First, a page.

I'll then complete with a "Subscribe" "Favourite" and "Website" button across the bottom of the screen. Next: filming.


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Sun 4th May 2014

You keep your eye on the forum right? Just in case you missed it though, check out these two recent posts by friend of the web site, Smelter.

The first is a picture entitled Paper Rob's Nightmare and, I think, speaks for itself! Nice work Smelter.

The second , entitled Stand & Deliver feature Smelter in person manning a paper engineering stand at the Barley Model Exhibition. Keep checking back with the forum, it has all sorts of interesting stuff!


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£2.50
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Here's an interesting mechanism for you to download and make. The main handle links to a four-step geneva drive. The movement from this is an intermittent quarter turn rotation which is connected directly to a crank.

The result is this curious motion which can be used as the starting point for your own character based paper animations or made simply as a mechanical curiosity.

Members can download the project for free. Click here to sign up! If you are not a member you can download the parts for this project for £2.50 at the link on the top of this post.

Let's get started.


Print out the pages onto thin card (230 micron / 67lb) Score along all the dotted and dashed lines, cut out all the holes then carefully cut out the parts.


Roll up and glue down each of the four paper tubes. Note that each one has a different number of small triangles. You'll need this to identify the correct tube as the model is assembled.


Join the two parts of the box together.

Inside the box, glue in the two box stiffeners. Glue them as close as possible to the holes with one of the flaps tucked under as shown in the picture above.


Fold round and glue together the box.


Make the Geneva stop from double thickness card leaving the centre tabs unglued.


Fold up one of the two short square tubes and fit it into the Geneva cross. Thread the tube with four triangles into the square tube, lining it up with the end of the square tube. A small dab of glue will hold it into place.


Glue the side piece onto the inside of the drive wheel. Make sure that the square holes are lined up with each other. Repeat the process with the other side.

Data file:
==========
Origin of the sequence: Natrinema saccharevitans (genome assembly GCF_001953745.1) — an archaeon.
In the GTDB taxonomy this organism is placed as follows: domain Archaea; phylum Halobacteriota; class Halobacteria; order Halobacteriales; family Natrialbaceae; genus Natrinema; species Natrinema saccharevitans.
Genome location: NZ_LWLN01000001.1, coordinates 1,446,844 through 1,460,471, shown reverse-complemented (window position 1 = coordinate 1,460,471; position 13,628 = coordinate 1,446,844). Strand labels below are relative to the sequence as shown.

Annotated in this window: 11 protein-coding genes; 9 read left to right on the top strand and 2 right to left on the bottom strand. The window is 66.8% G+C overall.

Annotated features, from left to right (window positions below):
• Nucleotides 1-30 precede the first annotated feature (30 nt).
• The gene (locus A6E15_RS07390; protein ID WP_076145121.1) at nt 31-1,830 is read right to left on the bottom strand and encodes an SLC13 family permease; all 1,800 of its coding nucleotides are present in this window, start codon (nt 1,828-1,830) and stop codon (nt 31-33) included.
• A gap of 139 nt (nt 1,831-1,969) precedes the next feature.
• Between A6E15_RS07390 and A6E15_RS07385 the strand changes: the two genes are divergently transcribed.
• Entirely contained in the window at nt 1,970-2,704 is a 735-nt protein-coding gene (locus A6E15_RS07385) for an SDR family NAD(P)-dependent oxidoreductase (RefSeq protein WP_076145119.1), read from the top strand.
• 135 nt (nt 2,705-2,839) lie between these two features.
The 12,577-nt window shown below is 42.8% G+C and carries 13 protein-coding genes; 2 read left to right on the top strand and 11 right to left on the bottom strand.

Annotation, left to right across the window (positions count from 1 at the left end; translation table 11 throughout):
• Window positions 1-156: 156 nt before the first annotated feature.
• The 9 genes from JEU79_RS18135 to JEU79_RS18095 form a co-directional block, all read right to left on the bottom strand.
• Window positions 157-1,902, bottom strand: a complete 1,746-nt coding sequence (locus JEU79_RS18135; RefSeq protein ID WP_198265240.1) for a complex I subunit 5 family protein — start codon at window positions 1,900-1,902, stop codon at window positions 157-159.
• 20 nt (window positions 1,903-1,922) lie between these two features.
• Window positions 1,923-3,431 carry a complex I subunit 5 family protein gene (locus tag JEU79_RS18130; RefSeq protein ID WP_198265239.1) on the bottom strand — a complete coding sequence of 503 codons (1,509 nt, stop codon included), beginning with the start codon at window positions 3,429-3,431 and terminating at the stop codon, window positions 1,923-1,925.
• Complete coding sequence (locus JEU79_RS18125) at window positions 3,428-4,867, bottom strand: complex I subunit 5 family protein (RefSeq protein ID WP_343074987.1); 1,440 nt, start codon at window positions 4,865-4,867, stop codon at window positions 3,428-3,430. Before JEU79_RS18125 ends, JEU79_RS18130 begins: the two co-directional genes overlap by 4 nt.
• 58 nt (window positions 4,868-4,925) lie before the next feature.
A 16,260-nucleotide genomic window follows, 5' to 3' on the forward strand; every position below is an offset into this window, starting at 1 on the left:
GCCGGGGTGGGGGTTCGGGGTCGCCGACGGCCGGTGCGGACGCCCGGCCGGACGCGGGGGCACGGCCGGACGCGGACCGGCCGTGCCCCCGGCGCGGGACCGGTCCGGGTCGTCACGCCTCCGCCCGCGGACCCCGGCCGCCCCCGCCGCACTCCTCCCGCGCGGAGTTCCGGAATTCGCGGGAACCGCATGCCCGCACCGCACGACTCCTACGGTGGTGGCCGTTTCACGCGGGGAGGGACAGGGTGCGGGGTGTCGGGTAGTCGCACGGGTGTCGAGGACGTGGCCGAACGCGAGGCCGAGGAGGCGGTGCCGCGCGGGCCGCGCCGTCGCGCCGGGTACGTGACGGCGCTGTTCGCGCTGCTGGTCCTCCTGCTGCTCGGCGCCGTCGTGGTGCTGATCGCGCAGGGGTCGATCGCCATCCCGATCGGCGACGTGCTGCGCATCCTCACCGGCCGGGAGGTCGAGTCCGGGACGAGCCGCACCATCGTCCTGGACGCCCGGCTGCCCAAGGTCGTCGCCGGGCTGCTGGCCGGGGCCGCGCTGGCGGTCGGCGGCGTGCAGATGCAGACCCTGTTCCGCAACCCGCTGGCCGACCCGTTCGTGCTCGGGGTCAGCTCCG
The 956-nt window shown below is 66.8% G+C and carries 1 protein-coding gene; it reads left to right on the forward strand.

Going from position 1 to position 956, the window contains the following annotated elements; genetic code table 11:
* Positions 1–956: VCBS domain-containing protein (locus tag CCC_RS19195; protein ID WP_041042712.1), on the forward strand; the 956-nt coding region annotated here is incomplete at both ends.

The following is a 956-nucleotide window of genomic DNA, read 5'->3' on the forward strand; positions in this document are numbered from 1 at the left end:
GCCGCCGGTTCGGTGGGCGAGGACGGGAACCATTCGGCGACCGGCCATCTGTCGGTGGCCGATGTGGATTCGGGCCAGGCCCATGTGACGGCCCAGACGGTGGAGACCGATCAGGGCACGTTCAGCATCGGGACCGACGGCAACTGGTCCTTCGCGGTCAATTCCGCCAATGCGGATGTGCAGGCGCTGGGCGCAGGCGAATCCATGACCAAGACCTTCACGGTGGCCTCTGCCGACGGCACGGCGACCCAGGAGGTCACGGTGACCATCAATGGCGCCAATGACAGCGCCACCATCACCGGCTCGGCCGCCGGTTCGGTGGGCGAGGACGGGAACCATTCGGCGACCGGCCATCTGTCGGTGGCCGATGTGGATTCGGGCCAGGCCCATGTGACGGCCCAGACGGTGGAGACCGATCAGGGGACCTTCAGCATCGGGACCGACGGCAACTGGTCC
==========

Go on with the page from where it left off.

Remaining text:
Roll the drive pin up tightly and glue it down.


Fit the drive pin and short square tube into one side of the drive wheel.


Fit the other side of the drive wheel into place.


Glue the drive wheel side to the tabs at one end of the drive wheel.


Work you way round gluing it down onto the rest of the tabs to complete the drive wheel.


Thread the longest tube (five triangles) onto the drive wheel so that it is lined up with the two grey lines.


Fit the Geneva shaft into the lower hole of the box from the side with the small 'x'


Fit the drive wheel into place next to the Geneva cross pushing it fully home.


Assemble the handle in three steps as shown above.


Glue the handle to the drive wheel.


Assemble the two crank sections as shown.


Fold up the medium length square section tube and slide it over the drive wheel tube.

Glue the first of the crank pieces to the Geneva wheel shaft.


Make up the two pushrod ends from double thickness card.


Glue the push rod ends to the end of the push rod and slip the three-triangle tube in place.


Glue together the remaining section of the crank as shown finishing it off with the short two-triangle tube.


Glue together the three pieces of the cover.


Fold up and glue down the two triangular tubes on the lower edge of the cover. Make sure that they are right angled triangles.


Make right angled triangle tubes from the three top sections.


Glue the cover to the box fitting the drive shaft and crank shaft ends into place.


Fold in the four side tabs and glue them to the inside walls of the box and cover.


Assemble the linkage piece.


Join the linkage to the grey area on the push rod as shown.


And there it is complete. Use the completed model as an interesting mechanism or as the starting point for your own charaacter based automata.